How Prohibition Kills Winfield. As an illustration of how prohibition is ruining the business of Winfield, we call attention to the statement of business of the Winfield Bank as compared with the statement a year ago which will be found in the local columns of this issue. We might remark that the excitement produced last winter by the saloon petition and Hackney's reply led to a change of banks by a considerable number of depositors, many prohibitionists going to the Winfield Bank and antis going to Read's Bank. The Winfield Bank increase is: Cash and exchange on hand: $15,993,92; Loans and discounts: $10,843.54; Deposits: $79,719.57; Capital and surplus: $10,000.00.

Winfield Courier, July 5, 1883.

The Courier Band gave an open air concert Friday evening from the steps of the Winfield Bank building. It was made in accordance with the program published last week. All the pieces were delightfully rendered and the music was highly appreciated by all who heard it. During the concert the street was filled with buggies and carriages whose occupants stopped to take in the treat. Several of the overtures rendered were composed by Mr. Geo. Crippen, their leader, and are very fine. The progress of the Band is a matter of congratulation to every citizen. We understand that the open air concerts will be regularly continued during the summer.


Winfield Courier, July 5, 1883.

Statement of the Condition of the Winfield Bank, Winfield, Kansas, at the Close of Business, June 30th, 1883.


Loans and discounts ............................................ $167,904.90

Bank and fixtures ................................................ 10,108.18

Cash ........... $58,695.90

Exchange.... 45,386.01 $104,081.91

TOTAL RESOURCES: $282,094.99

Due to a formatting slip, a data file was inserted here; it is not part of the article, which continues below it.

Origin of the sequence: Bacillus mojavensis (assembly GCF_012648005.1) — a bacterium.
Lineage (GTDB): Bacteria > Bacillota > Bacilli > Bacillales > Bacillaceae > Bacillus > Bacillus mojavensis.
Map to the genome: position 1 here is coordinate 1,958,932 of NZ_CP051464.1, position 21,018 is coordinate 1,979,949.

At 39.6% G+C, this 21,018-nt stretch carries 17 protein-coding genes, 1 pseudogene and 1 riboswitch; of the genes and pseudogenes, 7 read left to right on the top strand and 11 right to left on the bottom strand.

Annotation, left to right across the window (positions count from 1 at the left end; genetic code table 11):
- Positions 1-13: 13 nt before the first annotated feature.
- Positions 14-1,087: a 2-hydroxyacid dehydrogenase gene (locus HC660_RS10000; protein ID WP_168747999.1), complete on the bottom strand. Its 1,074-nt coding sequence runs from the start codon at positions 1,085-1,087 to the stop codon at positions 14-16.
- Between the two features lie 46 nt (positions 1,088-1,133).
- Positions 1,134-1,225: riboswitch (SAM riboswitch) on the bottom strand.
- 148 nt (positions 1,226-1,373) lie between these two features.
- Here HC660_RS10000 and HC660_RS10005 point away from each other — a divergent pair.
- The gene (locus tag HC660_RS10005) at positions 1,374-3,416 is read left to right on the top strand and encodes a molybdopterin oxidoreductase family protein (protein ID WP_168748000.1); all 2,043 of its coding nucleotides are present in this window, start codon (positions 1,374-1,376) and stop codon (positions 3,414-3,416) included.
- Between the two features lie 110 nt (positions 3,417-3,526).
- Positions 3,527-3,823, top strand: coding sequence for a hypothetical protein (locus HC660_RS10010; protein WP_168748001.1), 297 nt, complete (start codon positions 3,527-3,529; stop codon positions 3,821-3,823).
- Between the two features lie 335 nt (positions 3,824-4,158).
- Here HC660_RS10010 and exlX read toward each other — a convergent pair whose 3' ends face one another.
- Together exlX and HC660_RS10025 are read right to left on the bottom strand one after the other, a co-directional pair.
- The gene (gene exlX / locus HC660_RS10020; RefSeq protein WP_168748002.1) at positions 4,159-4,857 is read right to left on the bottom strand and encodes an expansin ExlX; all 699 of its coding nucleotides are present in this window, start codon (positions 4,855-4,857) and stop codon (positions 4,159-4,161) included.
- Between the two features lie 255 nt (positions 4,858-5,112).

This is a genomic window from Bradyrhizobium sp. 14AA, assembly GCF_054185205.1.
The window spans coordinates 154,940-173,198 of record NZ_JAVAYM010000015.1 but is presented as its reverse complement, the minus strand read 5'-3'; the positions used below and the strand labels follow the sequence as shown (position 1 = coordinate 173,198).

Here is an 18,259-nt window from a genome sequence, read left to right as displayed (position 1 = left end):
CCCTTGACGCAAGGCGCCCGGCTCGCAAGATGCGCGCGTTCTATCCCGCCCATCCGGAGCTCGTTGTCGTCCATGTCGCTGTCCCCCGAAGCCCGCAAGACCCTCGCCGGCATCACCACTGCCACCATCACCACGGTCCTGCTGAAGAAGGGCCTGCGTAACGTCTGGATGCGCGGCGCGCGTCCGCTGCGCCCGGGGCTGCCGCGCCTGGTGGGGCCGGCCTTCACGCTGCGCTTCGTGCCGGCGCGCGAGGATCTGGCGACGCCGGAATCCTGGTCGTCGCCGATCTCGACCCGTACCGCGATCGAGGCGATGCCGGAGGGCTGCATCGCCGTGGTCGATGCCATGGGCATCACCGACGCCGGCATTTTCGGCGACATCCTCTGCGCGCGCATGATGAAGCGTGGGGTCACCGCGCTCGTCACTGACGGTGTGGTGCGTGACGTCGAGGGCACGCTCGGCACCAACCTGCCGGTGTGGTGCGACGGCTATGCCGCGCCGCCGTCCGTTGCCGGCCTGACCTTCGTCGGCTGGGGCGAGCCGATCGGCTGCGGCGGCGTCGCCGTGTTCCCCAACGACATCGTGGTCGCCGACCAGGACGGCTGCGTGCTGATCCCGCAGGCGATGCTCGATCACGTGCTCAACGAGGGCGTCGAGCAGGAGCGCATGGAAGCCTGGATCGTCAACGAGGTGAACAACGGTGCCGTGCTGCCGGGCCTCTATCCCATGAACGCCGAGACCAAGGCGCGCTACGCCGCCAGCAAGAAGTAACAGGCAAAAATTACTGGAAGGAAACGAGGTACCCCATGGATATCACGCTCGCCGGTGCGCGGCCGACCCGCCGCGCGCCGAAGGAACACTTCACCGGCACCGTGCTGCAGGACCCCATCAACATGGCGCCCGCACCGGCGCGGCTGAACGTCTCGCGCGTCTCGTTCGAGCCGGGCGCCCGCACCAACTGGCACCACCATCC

Deposits .......................................................................$220,531.37

Capital stock ............................................................... 50,000.00

Surplus ........................................................................ 10,000.00

Profits ......................................................................... 1,563.62


I, J. C. McMullen, President of the above named bank, do solemnly swear that the above statement is true to the best of my knowledge and belief. J. C. McMULLEN, President.

Subscribed and sworn to before me this 2nd day of July, 1883.

[SEAL] C. E. FULLER, Notary Public.

For comparison we copy the statement at the close of business, June 30, 1882.


Loans ................................................ $127,061.36

Bank building and fixtures ............... 10,900.68

Cash ................... $28,335.07

Exchange ........... 29,752.92 58,087.99

TOTAL RESOURCES: $197,361.28


Deposits ............................................. $140,811.80

Capital ................................................ 50,000.00

Profit .................................................. 6,549.48


Winfield Courier, July 12, 1883.

Recap Marie F. Pierson, Plaintiff, against D. W. C. Bellville, Martha S. Bellville, and Winfield Bank, Defendants. On Real Estate. Henry E. Asp, Attorney for Plaintiff. Notice given on June 25, 1883.

Winfield Courier, July 26, 1883.

The counters of the Winfield Bank last Saturday were jammed and crowded with business from morning till night. It was a good deal like a barber shop, as everyone had to "wait their turn." It looks like prosperity to see all classes of people waiting to deposit and receive money over the counters of a bank.


Winfield Courier, Thursday, July 19, 1883. Front Page.

SPECIAL PREMIUMS. The special premiums offered below will be assigned to special location in the main building, or on the grounds, and will be under the management and control of the General Superintendent. Entries must be made as in other classes, but the Secretary's card shall indicate for whose special premium the exhibit will enter for, and the exhibitors must be governed by the restrictions named in the special premium. Payment of premiums will be made by the parties offering the same, on the certificate of the awarding committee, said committee to be appointed by the executive board of the association.


For the best loaf of bread made by Miss under fifteen years of age, Five Dollars.

Old Winfield Bank Building on 9th Avenue used for election...

Winfield Courier, August 16, 1883.